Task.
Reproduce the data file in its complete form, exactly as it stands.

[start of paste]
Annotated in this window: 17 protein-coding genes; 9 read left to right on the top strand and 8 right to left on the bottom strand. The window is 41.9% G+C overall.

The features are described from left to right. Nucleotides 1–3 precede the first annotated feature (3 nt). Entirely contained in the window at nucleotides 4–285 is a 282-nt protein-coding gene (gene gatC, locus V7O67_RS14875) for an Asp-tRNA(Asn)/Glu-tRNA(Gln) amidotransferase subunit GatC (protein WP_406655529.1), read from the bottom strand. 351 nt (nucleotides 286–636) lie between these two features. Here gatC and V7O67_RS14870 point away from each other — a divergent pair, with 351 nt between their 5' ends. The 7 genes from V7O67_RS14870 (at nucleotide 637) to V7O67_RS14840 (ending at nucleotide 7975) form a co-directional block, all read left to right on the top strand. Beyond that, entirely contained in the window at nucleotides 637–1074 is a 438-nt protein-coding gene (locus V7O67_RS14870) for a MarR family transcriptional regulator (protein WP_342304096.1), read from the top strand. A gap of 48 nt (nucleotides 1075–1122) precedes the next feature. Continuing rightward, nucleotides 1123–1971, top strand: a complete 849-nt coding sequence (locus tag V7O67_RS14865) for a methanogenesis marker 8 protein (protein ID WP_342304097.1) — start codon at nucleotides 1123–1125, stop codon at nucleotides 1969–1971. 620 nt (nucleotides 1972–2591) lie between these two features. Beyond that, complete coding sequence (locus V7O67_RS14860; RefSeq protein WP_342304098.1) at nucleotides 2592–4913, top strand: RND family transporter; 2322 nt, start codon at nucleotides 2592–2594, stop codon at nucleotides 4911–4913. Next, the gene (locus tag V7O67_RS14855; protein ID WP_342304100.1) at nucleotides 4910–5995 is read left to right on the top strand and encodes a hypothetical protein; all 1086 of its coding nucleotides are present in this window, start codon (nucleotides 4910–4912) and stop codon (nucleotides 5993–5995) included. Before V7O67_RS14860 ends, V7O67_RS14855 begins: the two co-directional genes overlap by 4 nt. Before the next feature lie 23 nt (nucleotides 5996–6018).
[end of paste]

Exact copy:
Annotated in this window: 17 protein-coding genes; 9 read left to right on the top strand and 8 right to left on the bottom strand. The window is 41.9% G+C overall.

The features are described from left to right. Nucleotides 1–3 precede the first annotated feature (3 nt). Entirely contained in the window at nucleotides 4–285 is a 282-nt protein-coding gene (gene gatC, locus V7O67_RS14875) for an Asp-tRNA(Asn)/Glu-tRNA(Gln) amidotransferase subunit GatC (protein WP_406655529.1), read from the bottom strand. 351 nt (nucleotides 286–636) lie between these two features. Here gatC and V7O67_RS14870 point away from each other — a divergent pair, with 351 nt between their 5' ends. The 7 genes from V7O67_RS14870 (at nucleotide 637) to V7O67_RS14840 (ending at nucleotide 7975) form a co-directional block, all read left to right on the top strand. Beyond that, entirely contained in the window at nucleotides 637–1074 is a 438-nt protein-coding gene (locus V7O67_RS14870) for a MarR family transcriptional regulator (protein WP_342304096.1), read from the top strand. A gap of 48 nt (nucleotides 1075–1122) precedes the next feature. Continuing rightward, nucleotides 1123–1971, top strand: a complete 849-nt coding sequence (locus tag V7O67_RS14865) for a methanogenesis marker 8 protein (protein ID WP_342304097.1) — start codon at nucleotides 1123–1125, stop codon at nucleotides 1969–1971. 620 nt (nucleotides 1972–2591) lie between these two features. Beyond that, complete coding sequence (locus V7O67_RS14860; RefSeq protein WP_342304098.1) at nucleotides 2592–4913, top strand: RND family transporter; 2322 nt, start codon at nucleotides 2592–2594, stop codon at nucleotides 4911–4913. Next, the gene (locus tag V7O67_RS14855; protein ID WP_342304100.1) at nucleotides 4910–5995 is read left to right on the top strand and encodes a hypothetical protein; all 1086 of its coding nucleotides are present in this window, start codon (nucleotides 4910–4912) and stop codon (nucleotides 5993–5995) included. Before V7O67_RS14860 ends, V7O67_RS14855 begins: the two co-directional genes overlap by 4 nt. Before the next feature lie 23 nt (nucleotides 5996–6018).